In-depth Blanka FAQ - Guide for Capcom vs. SNK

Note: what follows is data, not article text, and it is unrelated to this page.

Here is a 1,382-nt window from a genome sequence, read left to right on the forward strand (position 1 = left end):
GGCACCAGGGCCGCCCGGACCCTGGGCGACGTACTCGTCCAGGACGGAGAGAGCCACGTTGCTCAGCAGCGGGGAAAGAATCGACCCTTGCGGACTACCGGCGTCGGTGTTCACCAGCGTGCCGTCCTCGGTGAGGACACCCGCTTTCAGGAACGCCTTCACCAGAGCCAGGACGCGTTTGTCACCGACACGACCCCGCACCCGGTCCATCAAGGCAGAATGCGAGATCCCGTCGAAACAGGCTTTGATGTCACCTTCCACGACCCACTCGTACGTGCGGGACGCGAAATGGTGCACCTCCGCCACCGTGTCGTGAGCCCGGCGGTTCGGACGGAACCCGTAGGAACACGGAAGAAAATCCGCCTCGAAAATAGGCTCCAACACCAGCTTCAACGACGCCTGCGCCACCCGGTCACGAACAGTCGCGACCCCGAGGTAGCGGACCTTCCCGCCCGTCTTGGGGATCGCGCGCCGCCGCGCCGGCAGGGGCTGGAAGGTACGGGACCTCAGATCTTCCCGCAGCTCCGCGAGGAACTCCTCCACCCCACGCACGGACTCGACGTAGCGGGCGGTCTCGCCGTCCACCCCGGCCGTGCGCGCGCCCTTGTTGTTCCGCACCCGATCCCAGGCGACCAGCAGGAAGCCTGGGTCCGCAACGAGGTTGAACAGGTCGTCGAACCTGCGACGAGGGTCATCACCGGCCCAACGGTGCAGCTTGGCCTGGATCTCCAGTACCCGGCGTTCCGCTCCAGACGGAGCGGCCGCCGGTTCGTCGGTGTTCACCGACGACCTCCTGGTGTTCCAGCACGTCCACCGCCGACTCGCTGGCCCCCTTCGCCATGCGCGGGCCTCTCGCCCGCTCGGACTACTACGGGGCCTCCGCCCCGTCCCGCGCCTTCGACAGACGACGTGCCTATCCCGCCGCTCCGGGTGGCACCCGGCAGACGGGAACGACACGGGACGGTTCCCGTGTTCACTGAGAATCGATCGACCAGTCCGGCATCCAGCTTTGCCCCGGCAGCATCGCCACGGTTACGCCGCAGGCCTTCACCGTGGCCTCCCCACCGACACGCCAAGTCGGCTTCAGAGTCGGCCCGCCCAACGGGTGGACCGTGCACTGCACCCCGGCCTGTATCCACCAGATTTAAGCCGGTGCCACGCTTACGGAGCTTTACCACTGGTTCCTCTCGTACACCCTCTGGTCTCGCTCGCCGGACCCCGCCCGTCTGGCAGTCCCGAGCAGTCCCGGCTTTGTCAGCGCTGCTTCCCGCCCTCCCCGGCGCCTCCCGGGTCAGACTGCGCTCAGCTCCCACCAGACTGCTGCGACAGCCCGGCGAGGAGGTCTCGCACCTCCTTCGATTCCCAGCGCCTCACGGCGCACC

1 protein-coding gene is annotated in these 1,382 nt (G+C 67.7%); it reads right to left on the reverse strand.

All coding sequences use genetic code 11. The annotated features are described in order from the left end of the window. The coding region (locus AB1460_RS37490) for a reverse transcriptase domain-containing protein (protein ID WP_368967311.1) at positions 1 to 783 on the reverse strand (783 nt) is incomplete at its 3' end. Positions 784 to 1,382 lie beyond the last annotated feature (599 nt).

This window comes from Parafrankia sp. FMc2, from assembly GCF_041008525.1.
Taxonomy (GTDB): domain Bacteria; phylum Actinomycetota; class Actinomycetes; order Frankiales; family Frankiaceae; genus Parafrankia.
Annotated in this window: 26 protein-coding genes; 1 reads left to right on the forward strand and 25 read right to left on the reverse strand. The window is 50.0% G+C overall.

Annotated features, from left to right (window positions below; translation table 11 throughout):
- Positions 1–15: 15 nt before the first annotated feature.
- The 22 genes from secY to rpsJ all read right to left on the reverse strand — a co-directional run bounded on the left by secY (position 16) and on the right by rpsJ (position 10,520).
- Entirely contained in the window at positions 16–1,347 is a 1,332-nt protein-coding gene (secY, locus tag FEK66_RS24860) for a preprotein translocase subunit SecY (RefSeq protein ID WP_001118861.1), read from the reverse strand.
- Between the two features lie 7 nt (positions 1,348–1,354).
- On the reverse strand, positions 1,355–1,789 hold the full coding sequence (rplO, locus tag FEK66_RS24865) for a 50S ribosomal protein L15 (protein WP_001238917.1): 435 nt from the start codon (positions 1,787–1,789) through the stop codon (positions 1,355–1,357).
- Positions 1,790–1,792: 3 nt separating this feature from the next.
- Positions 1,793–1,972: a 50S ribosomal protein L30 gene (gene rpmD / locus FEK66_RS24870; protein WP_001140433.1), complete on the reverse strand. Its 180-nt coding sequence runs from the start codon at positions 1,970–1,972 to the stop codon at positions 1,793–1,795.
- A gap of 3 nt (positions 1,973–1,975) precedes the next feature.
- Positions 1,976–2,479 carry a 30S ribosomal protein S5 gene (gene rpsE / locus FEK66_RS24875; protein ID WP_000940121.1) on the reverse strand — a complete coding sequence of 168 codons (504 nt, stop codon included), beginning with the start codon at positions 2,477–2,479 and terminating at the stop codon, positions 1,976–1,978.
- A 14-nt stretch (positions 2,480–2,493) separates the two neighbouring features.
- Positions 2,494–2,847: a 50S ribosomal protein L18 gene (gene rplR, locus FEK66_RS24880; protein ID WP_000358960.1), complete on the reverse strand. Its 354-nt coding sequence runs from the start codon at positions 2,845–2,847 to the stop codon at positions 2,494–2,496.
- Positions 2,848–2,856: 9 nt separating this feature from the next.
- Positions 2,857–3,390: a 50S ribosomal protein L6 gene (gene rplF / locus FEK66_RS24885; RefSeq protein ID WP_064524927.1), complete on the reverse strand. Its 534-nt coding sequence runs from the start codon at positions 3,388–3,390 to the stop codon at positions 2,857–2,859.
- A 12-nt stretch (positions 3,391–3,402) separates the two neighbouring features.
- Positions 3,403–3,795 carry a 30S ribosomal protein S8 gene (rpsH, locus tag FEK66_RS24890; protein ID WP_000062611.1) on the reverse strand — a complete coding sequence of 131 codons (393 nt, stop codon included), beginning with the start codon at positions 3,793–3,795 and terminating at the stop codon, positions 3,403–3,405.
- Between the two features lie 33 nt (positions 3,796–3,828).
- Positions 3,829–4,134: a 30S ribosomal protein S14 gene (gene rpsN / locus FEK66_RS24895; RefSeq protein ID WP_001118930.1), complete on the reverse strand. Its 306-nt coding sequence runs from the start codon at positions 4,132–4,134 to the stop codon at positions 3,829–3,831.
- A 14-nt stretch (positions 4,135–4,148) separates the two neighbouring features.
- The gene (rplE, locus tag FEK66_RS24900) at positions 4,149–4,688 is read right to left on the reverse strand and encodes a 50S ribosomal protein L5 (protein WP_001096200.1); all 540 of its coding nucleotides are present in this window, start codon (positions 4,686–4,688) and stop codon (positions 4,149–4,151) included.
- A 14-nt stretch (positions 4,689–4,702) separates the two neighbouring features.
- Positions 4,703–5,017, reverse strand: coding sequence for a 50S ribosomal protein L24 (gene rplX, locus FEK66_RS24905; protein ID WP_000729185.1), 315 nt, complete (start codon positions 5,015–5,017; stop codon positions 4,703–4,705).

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In-depth Blanka FAQ ------------------- Author: Pee-tah / Peter Ng Version: 0.99 Date: 12th March 2001 Credits: -------- - Me. Names of all moves have been named myself. Blanka's moves are rather basic looking, and its pretty obvious what you mean when you say 'electricity' so I thought researching the real names of moves would sound too flashy, and would be too confusing for practical purposes. - Kao Megura, tho I don't think I've read any CvS or fighting FAQ of his as yet, he definitely deserves credit as the ultimate FAQ-write known to the history of gamefaqs writing. Version Update: --------------- Version 0.99: My first FAQ! I might not be bothered ever to update this, so this poor thing may never reach version 1+ status. Copyrights etc.: ---------------- This document Copyright 2001 to me. Though I doubt something THIS in-depth would ever amount to commercial value. You can try it, but your book won't sell. Terms: ------ c - charge B - Back F - Forward D - Down U - Up P - punch button K - kick button PP - both punches KK - both kicks LK - light kick SK - strong kick LP - light punch SP - strong punch Ball Roll cBF+P Vertical Roll cDU+K Hop Back Roll cBF+K Surprise Back B+KK Surprise Forward (F+)KK Slide Tackle DF+SP Head butt B+SP cr.FK DB+SK Ball Super cBFBF+P Roar Super cDB,DF,DB,UF+P The Basics ---------- Move list --------- I'm gonna go thru all of Blanka's moves, and give a detail description of how to use them. Won't talk about moves I find useless. Will tell you about moves that you might find useful but actually useless. Crouching Fierce ---------------- THE poke move. It's range is amazing, but nevertheless learn its limits. As long as this hit connects, blocked or not, you are safe from retaliation. Okay, MAYBE if you used it right in front of them, but you wouldn't. If you whiff you'd be open for any sort of sweep thrown at you, cos blanka's body is outstretched while retracting. Stay within range and, unless you're up against Dhalsim, wait for the sweep, and punish on reaction. The stronger your opponent, the more you'll end up relying on this move. Slide Tackle ------------ In most situations you would use the above in place of this. Too close and they'll retaliate, whiff and you'd eat just about anything they throw out cos it's got horrible recovery. It does push the opponent away if it connects tho so safe in that respect. Only useful because it has quick start up time so good for slide tackling fireballers (a golden move vs pesky Guiles) Crouching Forward ----------------- This has got more range than it looks. If up close, use this move instead of cr.FP, due to its ability to link. Once pushed out of its range, use cr.fierce to continue your poking. Cancel into fierce ball roll if it hits, it will ALWAYS connect. Also good to cancel this into surprise forward, but more on this later. Head Butt --------- Not as good as cr.FK, not as far reaching, and not low hitting. Double hit up close, but up close you've got lots of other more interesting options. Use it on somebody rolling up to you. Hit back and fierce the minute you see somebody rolling at you. Either headbutt or a punch throw will come out depending on your reaction time and how quick the roll is. Headbutt comes out for two hit damage, and throw comes out if they get close. Quite valuable since roll distances vary much in this game. Practice this to the extent where you'll do it on reaction, and you are guaranteed to stop the roller doing whatever he was planning to do. Crouching LK ------------ Close poke of choice. Learn how to chain two/three of these in a row. And learn how to chain it into cr.FK. And learn how to chain cr.FK into Ball Roll and its super version. A must for all blanka experts. Ball Roll --------- Blanka's signature move. Learn it. As competition gets better, you'll find it harder to utilise. It'll lose to jumping stick moves (e.g. Ryu's jumping jab), rapid crouch jabbing, DP's on reaction. Furthermore people will learn the moves that can retaliate Blanka in his recoil. Almost all characters have at least one move (L3 super) that can hit, so you can't just throw this out without consideration. However, there are characters that cannot tag you in recoil, and this is where you can abuse this move like a scrub. I won't go into detail here, cos this IS intended to be an advanced FAQ. The fierce version can be used as a long range mistake punisher, or to go under jumping opponents if they're trying to cross you over. The jab version can be used as a teleport like move. If you get the distance down, this will become a lethal part of your arsenal. Do it so that you stop in front of them and you're pretty much guaranteed a techless throw. Vertical Roll ------------- Evil. Roundhouse version is a good anti-air. If you manage to anti-air them, the distances and times for recovery are perfect for wake up games. Alternatively you can activate electricity for free chip damage when they get up. Against crossover jumps, the short version is better, cos the roundhouse would whiff. Apart from that the short version should be left alone. Roundhouse version has an extra use. It covers insane horizontal range. If you've pushed somebody up to the corner with cr.fierce, and he's just out of your cr.fierce range, he may just jump up and down with a stick short kick to gather his wits as a safe defensive move. You can nail him from there. Electricity ----------- Apart from the method above, I don't see any other use for this. I used to roll into it, like how shotokan's roll into a DP. But it doesn't share the same invincible properties as a DP so I gave up on it. Hop back Roll ------------- Useless. No wait... you could use it for... wait... no... it really IS useless... Surprise Back ------------- Blanka is so versatile. This is faster and shorter than his back dash. Various uses, especially in mind games and distancing. Surprise Forward ---------------- Use this. It will crossup and jump over any crouching kicks. At most blanka would be hit out of it and since he's airborne, damage to him is limited. Use it while they get up for a crossover. Learn its distance and its vulnerable frames. Learn how to throw the minute you land. Standing Roundhouse ------------------- Some people use this for anti-air. I don't. Jumping Roundhouse ------------------ The stretch and extra range you get from pressing roundhouse is unrivalled. Again, learn its distance. Don't ever jump deep at anyone with this. Jump at them so that your very toes are in their face. The vertical jump can also be used as a defence mechanism. As anti-air it is very reliable. Throwing a few vertical super jumps a distance away is rewarding as well. You can stall the match and gather your wits knowing that your roundhouse can nab them out of any advancing move they try. Jumping Fierce -------------- If you are intent on fighting air-to-ground battles, use this move instead. It's got more downwards range which is what matters against anti-air, and this move is better than roundhouse for deep jump-ins. Jumping Short ------------- Blanka's jumping crossover move. Learn the timing and learn how to combo it into several cr.LK. IMO the super jump version works better, but in an actual fight, I find you have more chances to distance a normal jump version than the latter. Ball Super ---------- L1 version: Can be used for anti-air especially vs crossover, don't use it in combos. L2 version: Can chain off a punch throw into wall a slight distance away. Learn what distance. I don't think its worthwhile using it in other combos since its not worth losing 2 super meters for a whiff. L3 version: ARGH! FRESH MEAT! Nasty. Blanka with an L3 bar is played VERY differently with a Blanka without. LEARN THIS! It can chain off a punch throw ANYWHERE. It can replace Ball Roll in ALL of blanka's combos. It can anti-air. It can punish anything you want. And for huge damage. The difference between L1 and this is about double. Sweeeeet. Most lethal property is that it can super THRU fireballs. In the initial frames of the super blanka is invincible (these initial frames is sufficient to go thru King's double strike). If Guile is a crouching fierce away, and he throws a sonic boom at you, if you super just as the projectile gets close you WILL hit guile. Guile has the fastest projectile recovery in the whole game. So at even further distances away, you can super thru projectiles and still nab the guy looking so smug hiding behind his little fireball. Your opponent either does know how dangerous the L3 version is or they don't. If they don't, punish them. If they do, they will begin to play very VERY defensively when you've your L3 bar... no problem here... jab ball roll towards them, punch throw them, and super them regardless... Roar Super ---------- Anti-air of choice. Jam the punch buttons for more hits. Don't ever think of using L2 or L3 version, its pointless. It actually doesn't do that much damage. And occasionally some jump in attacks can knock blanka after the first hit. But it does serious psychological damage to the opponent. Staring at the paused screen with blanka in his roar pose, getting juggled sky high, watching the hit meter rack up, watching you ram the controls for more hits, and the simple fact of getting hit by a super makes them think twice against jumping at you again. So, learn how to pull this move out as fast as you can a DP. My trick is to charge downback (duh...) and then very quickly whip a half circle from downforward, rolling all the way up to upback. And remember it is always better to hit the button early than late and tapping twice for backup. CvS system uses negative edge, i.e. special moves can be activated by releasing the button as well as pressing it. Don't worry about a standing jab coming out because the super will override its frames and come out instead in good time. Other uses include rolling into it like you would roll into a DP (safe-ish cos the recovery time is quick and hard to predict when it finishes), and also comboing it from a wall punch throw. Combos! ------- You MUST learn these combos if you ever intend to be any good. I'll give a few pointers on how to get good at them, and when to use them. *** moves in brackets are optional. Use if you can to rack up the damage *** (1) (j.SK) -> (cr.LK -> cr.LK) -> cr.FK -> Fierce Ball Roll First one you should learn. Do it in your sleep. Start off learning how to chain 3 cr.LK's. Then learn how to tag on the cr.FK at the end (timing same as LK's). Then practice cancelling the cr.FK into the ball roll. Then do it all from the j.SK. Sometimes negative edge will make you do Hop back Roll instead cos you released the roundhouse button from the cr.FK just as you flip the stick forward. MAKE SURE THIS DOESN'T HAPPEN. You'll go from juicy damage, to a sitting duck. Do this over and over again until 10/10 times the whole combo comes out WITHOUT the Hop Back coming out. Its okay if the chain breaks, but whatever you do, correct the Hop Back problem. The cr.LK's are not necessary, since if you've charged back since leaving the ground for your j.SK, you should be able to land and go straight into cr.FK. But you should get used to throwing a few in, since it gives you more charge time, and more time to realise whether you're opponent is blocking. I usually only use one cr.LK, since two might push them too far. One is optimum, giving you plenty of time to decide whether to go all the way or stop and throw. Obviously you don't need to start with j.SK, so use this liberally in your ground game (e.g. punish rollers, punish mistakes) (2) crossover j.LK -> cr.LK -> cr.LK -> cr.FK -> Fierce Ball Roll The next one you should learn. If you've got the timing for the above down, this shouldn't be hard. Learn how the crossover lands. And make sure you can chain the j.LK into the cr.LK as the timing is quite tight. Here you NEED two cr.LK's cos the crossover will ruin your charge. Also instead of chaining into a cr.FK you have enough space to chain into a Head Butt instead, which you can cancel the first hit into a Ball Roll. The advantage of this is that the Hop Back problem won't occur since you're not negative edging a roundhouse, instead you're negative edging fierce which is what you want. Its your choice. But for combo (1) I recommend you stick with cr.FK cos the Head Butt isn't as far reaching and would whiff easier. Furthermore a whiffed headbutt is much easier to punish than a whiffed cr.FK. Its okay for this combo tho as the crossover guarantees the distance. (3) Charge downback, downforward, downback, upback + LP If you don't recognise this you should be shot. I cannot stress it enough that to become good you have to be able to throw his roar super out in any situation. That's why I put it in the combo section. So you'd learn it. Don't stop practicing it until you can do it as fast as a DP. (4) Punch throw -> L2/L3 Ball super, L1 Roar super Its a mashable throw, so make the most out of it. Especially with the capcom glitch. The way I do it is for the first three or four hits mash and shake, for next few hits mash buttons and start charging back, and as the throw ends STOP PRESSING ALL BUTTONS. The first few seconds you're opponent will not have started anti-mashing yet, so your mashing and shaking is very productive. You need to charge for the super so start charging downback, but you can keep mashing buttons. You must leave at least a split second to stop mashing before the end of the throw otherwise Electicity would come out. The super has to be executed FAST. L3 super can be done anywhere, regardless of the wall. L2 super needs the wall otherwise the body would have fallen too low to connect. Note that for L2 you can be quite some distance away from the wall and the super will still connect. The L1 Roar super has to combo off a throw pretty much right up to the wall. You'd be using L2/L3 ball super more often but occasionally, you're left with L1 super, you should do with the best of what you got. (5) j.SK -> cr.LK -> cr.FK -> cr.FP A blocked version of (1). People are always waiting for their turn to retaliate. Pause a bit between the block cr.FK, and then whip out that big ass crouch fierce. (6) j.SK -> cr.LK -> cr.FK -> Surprise Forward (Surprise Forward) -> Punch Throw A blocked version of (1). After the blocked cr.FK, release the stick and hit both kicks. Don't try to push the stick forward, cos then you'd get the dreaded Hop Back Roll again. After several combo (1)'s and combo (2)'s you've conditioned them into thinking they're stuck for a while. The cancelled Surprise Forward is very fast, and all cancelled moves keep the opponent psychologically locked into thinking they should keep blocking. Especially when blanka is advancing. Prime time to throw them, and continue into combo (4). Alternatively you can Surprise Forward again, whereby you cross them over for a throw, or combo of choice. Kick ass... Note that this activates the glitch perfectly as the blocked cr.FK is registered as a blocked strong attack. You are almost guaranteed to dish out tonnes of damage. Remember to pick the direction of the throw so you can get the benefit of a wall if need be. ***NOTE: for combos (1) and (2) you can replace the Ball Roll with L3 Ball super. It takes a while to get the timing down (especially not to activate that DAMN HOP BACK ROLL!), but it does separate the men from the boys.*** Tactics: -------- All the above I've written is the basics. Any person who's played blanka to some depth would already have grasped those concepts, and there isn't much space for argument. They are straightforward. What I will say next will be less familiar, more radical, and more open to debate. Because this is where I describe how I myself play blanka. Everybody plays their characters differently, and with as versatile a character as blanka, there are many ways of playing him well. Naturally I believe my way of playing him is the best way to play him. I may be wrong, and I'd be happy for somebody to show me I'm wrong, cos then I'd change and make him better. But keep in mind that everybody's style of playing is unique to themselves so don't get offended if I make the way you play blanka sound retarded, nor try to copy my style to the extent that you lose sight of your own. I would love to get any feedback on this, so I get some insight on other blanka's out there. Capcom or SNK? -------------- Originally I was SNK. But having found the deadliness of L3 ball super, and the abusability of the glitch, Capcom is overwhelming attractive. SNK does offer you the extra move of charging up. It serves as a taunt, and a useful taunt at that, since it gives your opponents a reason to try stop you. Desperation mode does little to blanka, as he can't abuse L1 supers as efficiently as others. In fact that makes his L3 super even more predictable. Capcom is more suitable. Your L3 threat is standing throughout the match. Glitching into the throw pretty much guarantees you a super. Where to play him? ------------------ If you're being cocky you can play him first, with the intent of taking out your opponent with blanka only. Don't laugh, its possible. Especially against scrubs. But I normally place blanka last. He's my confidence guy. If you've got a better confidence guy, I suppose you should put him last then. After losing your second last man, you should always be left to think 'ah well, that's okay, this guy hasn't yet seen my BLANKA!' Apart from that place him behind a battery character (Capcom mode of course). Blanka coming in with an L3 super waiting for him is very promising. Play defensively, unleash a 60% throw -> super combo on him. Finish him off, and wait for next. First move ---------- I feel that you should always have A first move. Or two. Just something to get the game going. Could be something risky, could be something safe, but start the match at least feeling familiar seeing the animation of blanka doing Surprise Back. My personal starter move is cr.fierce. It will hit ALL fat characters, and nab anybody who tries to do anything, and also those jumping forward. If not, I just sit holding downback, and watch what they try to do. A majority of people playing against my blanka tend to jump backwards with a stick jab or roundhouse to knock me out of a potential fierce ball. Ground game ----------- Imagine CvS was changed. They've disabled jumping, or maybe both controls have lost the 3 up directions. Blanka's crouch fierce looks SO attractive doesn't it? How on earth are they going to get close to you? This is the ground game. This jumpless wonderland doesn't grow on trees, you have to create it. If you constantly eliminate his option of taking to the skies, we've turned the game into one where blanka has a distinct advantage. So let's talk about anti-air first... Anti-air -------- There are 3 types of jump-in attacks. (1)(a) Far away (1)(b) Deep (2) Crossover (3) Special (e.g. Dhalsim, Kim). For (1) the prime move is of course your L3 ball super. If you're not sure of the timing, then your L1 Roar super works perfectly as well. But if you don't know if you've got a super, the roundhouse version of Vertical Roll is the move of choice. If you lost your charge (shit happens... your phone rings... you had to scratch your ass... whatever...), then jump straight up with a roundhouse. Either he'll knock you out, or you'll knock him out, or you'll knock each other out. Chances are you'll win. Note if you're not sure if you've charged down enough still hit up + roundhouse, either the ball will come out or jump roundhouse. If its a very deep jump-in, or perhaps even your opponent doesn't know whether he's trying to cross you up or not, then consider jumping backwards and roundhouse. Less agressive, seems more like running away, but does the job. (2): Crossover attacks are more tricky. Firstly you might be stuck in crossing over frames making your attacks come out a split second too late (that IS the beauty of crossover attacks). Secondly your L3 ball super is rendered useless by the fact that you're being attacked from behind. Thirdly, your Roar super is risky as the crossover might screw up your directions. Personally I'd roll fierce across the screen. Keep a distance between you and your opponent. Second option would be to Surprise Back, but you have to react quick enough so that you never actually get crossed over, otherwise you'd get hit by the attack anyways. Third option would be to roll which should place you in cr.fiercedistance of your landing opponent. (3) Depends on the special, some of them blocked would lead to a throw, so it may be better to block them anyways. Otherwise just stuff them with a roundhouse Vertical Roll. Anti-air from getting up ------------------------ Different situation here. Naturally you should always use delayed get up (hold PP). A whiffed jump in attack would mean a throw -> super. But supposing that your opponent got the timing right you'll have to block it. If there is even a sliver of a gap, then roar super immediately. I cannot stress enough the importance of being able to whip this move out of nowhere. If the guy crosses you up, you're stuck. If the opportunity presents itself, roll out of it. Back to the ground game... -------------------------- Mark your territory. Ever played against a good dhalsim player? Find yourself always ready to block when you're in range of his dreaded roundhouse and F+fierce? You want to impress this on your opponent. With blanka, you've got 3 attacks that dominate space. Crouch fierce, jump roundhouse, and fierce ball roll. Push them away to the brink of your crouch fierce, whiff once, and then start super jumping straight up and show off your roundhouse. And that's basically it. Your aim is to stop him advancing, and anticipate your opponent. If you set your mind to it, and really concentrate (I mean completely focussed attention here), you can keep the opponent at bay, and fire off that L3 ball super the split second you see an opening (roll, fireball, jump-in, special move e.g. king's tornado kick). Jump in game ------------ Blanka's jump in game has always been my personal favourite. In the days of the original SF2, I used to always pick Blanka and my brother always used to pick Chun Li. Back then, blanka's anti-air moves were limited, without his vertical roll. Both his standing fierce and roundhouse had difficulty dealing with the Chunsters off the wall stomp kicks. So whenever my brother got close, I had to roll across the screen. Running is not the way to win so I figured out how to do it without, of course, using Ryu or Ken. The trick is to keep Chun Li from jumping in the first place. Blanka's jump was nastier back then, it had shorter horizontal distance, went up quick, came down quick. I would jump in with a fierce, then jump back straight up again with a roundhouse, and again, and again, until I've pushed him too far away, and I jump ahead with the fierce again. It kept Chun Li in a LOT of block stun, and without dashes, she had had no where to go. Jumping back would not get away as she'd still eat my jumping roundhouse. Ah... the good old days... Enough of that. Generally speaking I don't rely on a jump-in game. Some characters have very effective anti-airs (e.g. Ken's DP, L1 DP super, L2 kick DP super), and it would not be worth your while to throw in a few to test your opponent. But against some characters without invincible frames of anti-air, you could easily work it into your wake-up game. I can't tell you how you'd work this into your game, cos I don't. My blanka doesn't knock down people too much (by-product of choosing cr.fierce over slide tackle). But you do have opportunities now and then, and I'll point out the most common ones that you should be prepared for. Refer to the anti-air section above about types of jump in attacks. Of those categories, the best attack for the 3 available him are: Far away : strong kick Deep : strong punch Crossover : light kick But I would never recommend jumping in deep. Just keep it to far away jump-ins and crossover jump-ins. Far away -------- * Wake-up opportunity: * - After a successful ball or vertical ball. Remember that you can hit from a VERY far distance away. Learn the maximum distance and use it to your advantage. When you've got that distance down, learn to jump in WITHOUT using it. Yes that's right, DON'T use it. At a certain position in the air, you have the option of attacking them or not. If you choose to attack, your opponent either tried to block or anti-air, therefore he'd either block your attack, trade hits, or hit you. If you choose not to attack, again your opponent either tried to block, in which case you will land safely, or your opponent will try to anti-air you. Presuming they've got no long reaching anti-air (e.g. guile, blanka) chances are they've whiffed and standing wide open for cr.forward -> ball roll. As you can see, it's actually far more beneficial to you NOT to attack, however be ready to hit that roundhouse regardless in case your opponent whiff's an attack, or jumps towards you. If it connects, link into combo (1) Crossover --------- * Wake-up opportunities: * - After a crossover anti-air vertical ball. Move back slightly first. * - After anti-air roar. * - After a successful ball roll. Dash forward first. It may be too late to count as a wake-up tho. Crossover games are fun. Crossover them, tick them with one or two cr.LKs, then jump over them for another crossover, lather rinse repeat. This is where your combo (2) above steps in. Playing with the L3 super ------------------------- It's very predictable if you're crouching there all day waiting to super him. But if you think about it, there's not much they can do about it can they? You can super thru his fireball, throw him into the super, or super his jump-in attacks. Concentrate on pure anticipation, and don't mess up, MAKE IT COUNT. Alternatively you may run into some people who really are quite flawless in execution leaving you no gaps. For example, mega pokers like Kim, Terry and Guile will give you a few problems, if they decide to continue poking thru out the match. Then you'll have to change your tactics. You can only create more situations by moving around, and this means you can't sit there charging back all day. This means that the only way you can throw out the super is if you combo it or throw him into it. This is where learning how to chain the L3 super off a cr.FK becomes so valuable. As long as you've learnt how to stop the hop back roll coming out, you can do delayed pokes all day, buffering the command for the super, and only hitting both punches if you see the cr.FK connect. Playing without the L3 super ---------------------------- So you've landed that super, and your opponent is roughly at half a life bar. It seems that the smart thing to do would be to play defensive. But if you've landed that super early on, you should go all out offensive. Three reasons: (1) you've earned yourself a bonus by taking off so much damage so early, you really should make that bonus count by finishing him off quick and getting a juicy time-life reward; (2) getting hit by an L3 super would make your opponent want to do the same to you ASAP, and thus if you're constantly attacking (e.g. multiple crossovers) he's more likely to try get out of it and end up making more mistakes; (3) since after the super you are superless, you no longer have the anti-air roar super option, so by attacking you won't need that anti-air as desperately, and also you'd charge up supers much faster: aim to get one super bar ASAP, and afterwards aim to have all three when you finish him. In a situation where the lifebars are about similar and you haven't got L3 yet, you can afford to play defensive. Poke with cr.fierce and j.roundhouse to keep them at bay, and ball thru any jump-in or roll attempts. However, I feel that its really no fun to play that way, and its worthwhile to sacrifice the win just to play Blanka savagely... MUAHAHAHHAHAHA... One thing to remember, without the 3 super levels, your primary aim should be to get up to 3 bars ASAP, cos Blanka is far more dangerous then. So the punch throw has become your friend, and any chance to activate the bug is golden. If you do it right, chances are you'll activate the bug, and can combo that L3 super immediately off the throw. That's all I've got to say right now... hatemail to: email@example.com